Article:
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DRPS : Course Catalogue : School of History, Classics and Archaeology : Postgraduate (History, Classics and Archaeology)

Postgraduate Course: The Maccabaean Revolt (PGHC11487)

Course Outline
SchoolSchool of History, Classics and Archaeology CollegeCollege of Arts, Humanities and Social Sciences
Credit level (Normal year taken)SCQF Level 11 (Postgraduate) AvailabilityAvailable to all students
SCQF Credits20 ECTS Credits10
SummaryThe Maccabaean Revolt is one of the most important events of Hellenistic history. And yet everything about the "religious persecution" of 168 BC and Maccabaean resistance to it is debated - what happened, who was responsible, and why? This course discusses recent advances made in Historical and Archaeological scholarship that elucidate both the events themselves and the context in which they unfolded.
Course description The traditional narrative surrounding the Maccabaean Revolt is fairly simple. A Greek king wanted to eradicate Judaism, but the Jews, led by the heroic Maccabees, fought back and prevailed. This story still has its uses in modern foundation myths, but it has long been argued that things were in fact much more complex. The motivations of Antiochus IV on the one hand and the resistance fighters of the other have been interpreted in various ways, leading to wildly different conceptions of the whole sequence of events. New narratives have recently been published that call into question the very reality of the persecution, and give completely different accounts of the real reasons for the revolt. While no new consensus is in sight, a number of new finds - inscriptions, archaeological remains, previously unrecognized parallels elsewhere - shed important light on this crucial moment in Hellenistic history. Focusing on a very limited timespan (ca. 200 to 152 BC), this course explores how recent advances and old insights can help to understand the events in their historical context.
Entry Requirements (not applicable to Visiting Students)
Pre-requisites Co-requisites
Prohibited Combinations Other requirements None
Information for Visiting Students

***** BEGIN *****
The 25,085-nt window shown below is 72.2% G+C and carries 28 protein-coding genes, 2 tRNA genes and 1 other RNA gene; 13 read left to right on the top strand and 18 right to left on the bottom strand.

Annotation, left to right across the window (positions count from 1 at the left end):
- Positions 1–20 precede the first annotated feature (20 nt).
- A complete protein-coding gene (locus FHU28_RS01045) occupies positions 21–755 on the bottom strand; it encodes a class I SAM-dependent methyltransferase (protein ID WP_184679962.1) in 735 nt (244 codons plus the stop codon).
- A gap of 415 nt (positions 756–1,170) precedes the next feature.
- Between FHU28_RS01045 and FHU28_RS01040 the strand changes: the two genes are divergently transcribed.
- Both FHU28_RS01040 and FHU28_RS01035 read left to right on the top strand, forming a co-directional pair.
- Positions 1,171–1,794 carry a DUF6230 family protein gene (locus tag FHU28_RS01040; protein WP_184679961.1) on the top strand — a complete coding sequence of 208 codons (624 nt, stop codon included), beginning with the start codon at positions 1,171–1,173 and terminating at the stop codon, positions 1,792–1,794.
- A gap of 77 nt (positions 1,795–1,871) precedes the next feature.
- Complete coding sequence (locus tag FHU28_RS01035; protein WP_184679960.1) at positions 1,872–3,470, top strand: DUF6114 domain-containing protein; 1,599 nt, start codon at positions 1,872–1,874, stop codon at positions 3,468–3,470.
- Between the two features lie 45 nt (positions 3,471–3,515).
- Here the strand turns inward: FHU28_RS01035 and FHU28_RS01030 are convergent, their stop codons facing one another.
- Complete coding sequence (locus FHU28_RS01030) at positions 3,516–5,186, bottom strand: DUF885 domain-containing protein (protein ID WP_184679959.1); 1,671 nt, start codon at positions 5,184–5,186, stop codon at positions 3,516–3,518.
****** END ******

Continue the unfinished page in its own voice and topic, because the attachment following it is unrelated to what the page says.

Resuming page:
High Demand Course? Yes
Course Delivery Information
Academic year 2019/20, Available to all students (SV1) Quota:  3
Course Start Semester 1
Timetable Timetable
Learning and Teaching activities (Further Info) Total Hours: 200 ( Seminar/Tutorial Hours 22, Programme Level Learning and Teaching Hours 4, Directed Learning and Independent Learning Hours 174 )
Assessment (Further Info) Written Exam 0 %, Coursework 100 %, Practical Exam 0 %
Additional Information (Assessment) Coursework (100%): 4,000-5,000 word essay
Feedback Students are expected to discuss the topic and the methodology of their coursework with the Course Organiser at least once prior to submission, and are encouraged to do so more often. Students will receive written feedback on their coursework, and will have the opportunity to discuss that feedback further with the Course Organiser during their published office hours or by appointment.
No Exam Information
Learning Outcomes
On completion of this course, the student will be able to:
  1. demonstrate, by way of coursework and examination as required, command of the sources and debates surrounding the Maccabean revolt;
  2. demonstrate, by way of coursework and examination as required, an ability to read, analyse and reflect critically upon relevant scholarship and popular debates surrounding the topic;
  3. demonstrate, by way of coursework and examination as required, an ability to understand, evaluate and utilise a variety of primary source material;
  4. demonstrate, by way of coursework and examination as required, the ability to develop and sustain scholarly arguments in oral and written form, by formulating appropriate questions and utilising relevant evidence;
  5. demonstrate independence of mind and initiative; intellectual integrity and maturity; an ability to evaluate the work of others, including peers.
Reading List
J. Bernhardt, Die jüdische Revolution, Berlin 2017.

K. Bringmann, Hellenistische Reform und Religionsverfolgung in Judäa, Göttingen 1983.

S. Cohen, The Beginnings of Jewishness, Berkeley 1999.

B. Eckhardt, Ethnos und Herrschaft, Berlin 2013.

E. Gruen, Heritage and Hellenism, Berkeley 1998.

S. Honigman, Tales of High Priests and Taxes, Oakland 2014.

E. Nodet, La crise maccabéenne, Paris 2005.
Additional Information
Graduate Attributes and Skills Not entered
KeywordsNot entered
Course organiserDr Benedikt Eckhardt
Tel: (0131 6)50 9110
Course secretaryMr Jonathan Donnelly
Tel: (0131 6)50 3782
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